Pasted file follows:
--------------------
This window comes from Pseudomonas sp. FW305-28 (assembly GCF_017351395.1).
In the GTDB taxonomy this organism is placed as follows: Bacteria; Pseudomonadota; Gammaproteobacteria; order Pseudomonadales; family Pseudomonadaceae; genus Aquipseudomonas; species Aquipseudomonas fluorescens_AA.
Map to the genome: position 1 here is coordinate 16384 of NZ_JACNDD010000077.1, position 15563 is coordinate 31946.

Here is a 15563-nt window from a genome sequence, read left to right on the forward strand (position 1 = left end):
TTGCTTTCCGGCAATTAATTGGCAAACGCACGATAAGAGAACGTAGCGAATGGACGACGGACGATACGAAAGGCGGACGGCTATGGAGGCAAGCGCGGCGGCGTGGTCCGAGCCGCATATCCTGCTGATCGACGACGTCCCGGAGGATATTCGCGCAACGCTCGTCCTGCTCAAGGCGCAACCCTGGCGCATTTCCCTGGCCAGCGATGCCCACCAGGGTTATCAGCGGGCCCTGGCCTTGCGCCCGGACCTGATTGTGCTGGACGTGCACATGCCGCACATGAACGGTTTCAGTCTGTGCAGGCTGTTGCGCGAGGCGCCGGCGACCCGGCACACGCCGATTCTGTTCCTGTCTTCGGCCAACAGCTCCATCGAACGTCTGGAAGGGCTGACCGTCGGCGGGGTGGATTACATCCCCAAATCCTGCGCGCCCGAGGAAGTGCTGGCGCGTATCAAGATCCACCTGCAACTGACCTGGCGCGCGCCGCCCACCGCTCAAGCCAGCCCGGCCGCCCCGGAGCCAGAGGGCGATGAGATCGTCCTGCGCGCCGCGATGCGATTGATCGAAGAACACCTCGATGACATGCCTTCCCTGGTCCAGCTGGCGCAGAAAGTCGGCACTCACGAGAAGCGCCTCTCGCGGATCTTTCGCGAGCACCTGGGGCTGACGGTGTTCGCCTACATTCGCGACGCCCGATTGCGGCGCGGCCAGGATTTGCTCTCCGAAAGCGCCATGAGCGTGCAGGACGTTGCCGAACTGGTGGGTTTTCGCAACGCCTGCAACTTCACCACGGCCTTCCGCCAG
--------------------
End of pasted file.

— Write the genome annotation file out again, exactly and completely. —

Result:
This window comes from Pseudomonas sp. FW305-28 (assembly GCF_017351395.1).
In the GTDB taxonomy this organism is placed as follows: Bacteria; Pseudomonadota; Gammaproteobacteria; order Pseudomonadales; family Pseudomonadaceae; genus Aquipseudomonas; species Aquipseudomonas fluorescens_AA.
Map to the genome: position 1 here is coordinate 16384 of NZ_JACNDD010000077.1, position 15563 is coordinate 31946.

Here is a 15563-nt window from a genome sequence, read left to right on the forward strand (position 1 = left end):
TTGCTTTCCGGCAATTAATTGGCAAACGCACGATAAGAGAACGTAGCGAATGGACGACGGACGATACGAAAGGCGGACGGCTATGGAGGCAAGCGCGGCGGCGTGGTCCGAGCCGCATATCCTGCTGATCGACGACGTCCCGGAGGATATTCGCGCAACGCTCGTCCTGCTCAAGGCGCAACCCTGGCGCATTTCCCTGGCCAGCGATGCCCACCAGGGTTATCAGCGGGCCCTGGCCTTGCGCCCGGACCTGATTGTGCTGGACGTGCACATGCCGCACATGAACGGTTTCAGTCTGTGCAGGCTGTTGCGCGAGGCGCCGGCGACCCGGCACACGCCGATTCTGTTCCTGTCTTCGGCCAACAGCTCCATCGAACGTCTGGAAGGGCTGACCGTCGGCGGGGTGGATTACATCCCCAAATCCTGCGCGCCCGAGGAAGTGCTGGCGCGTATCAAGATCCACCTGCAACTGACCTGGCGCGCGCCGCCCACCGCTCAAGCCAGCCCGGCCGCCCCGGAGCCAGAGGGCGATGAGATCGTCCTGCGCGCCGCGATGCGATTGATCGAAGAACACCTCGATGACATGCCTTCCCTGGTCCAGCTGGCGCAGAAAGTCGGCACTCACGAGAAGCGCCTCTCGCGGATCTTTCGCGAGCACCTGGGGCTGACGGTGTTCGCCTACATTCGCGACGCCCGATTGCGGCGCGGCCAGGATTTGCTCTCCGAAAGCGCCATGAGCGTGCAGGACGTTGCCGAACTGGTGGGTTTTCGCAACGCCTGCAACTTCACCACGGCCTTCCGCCAG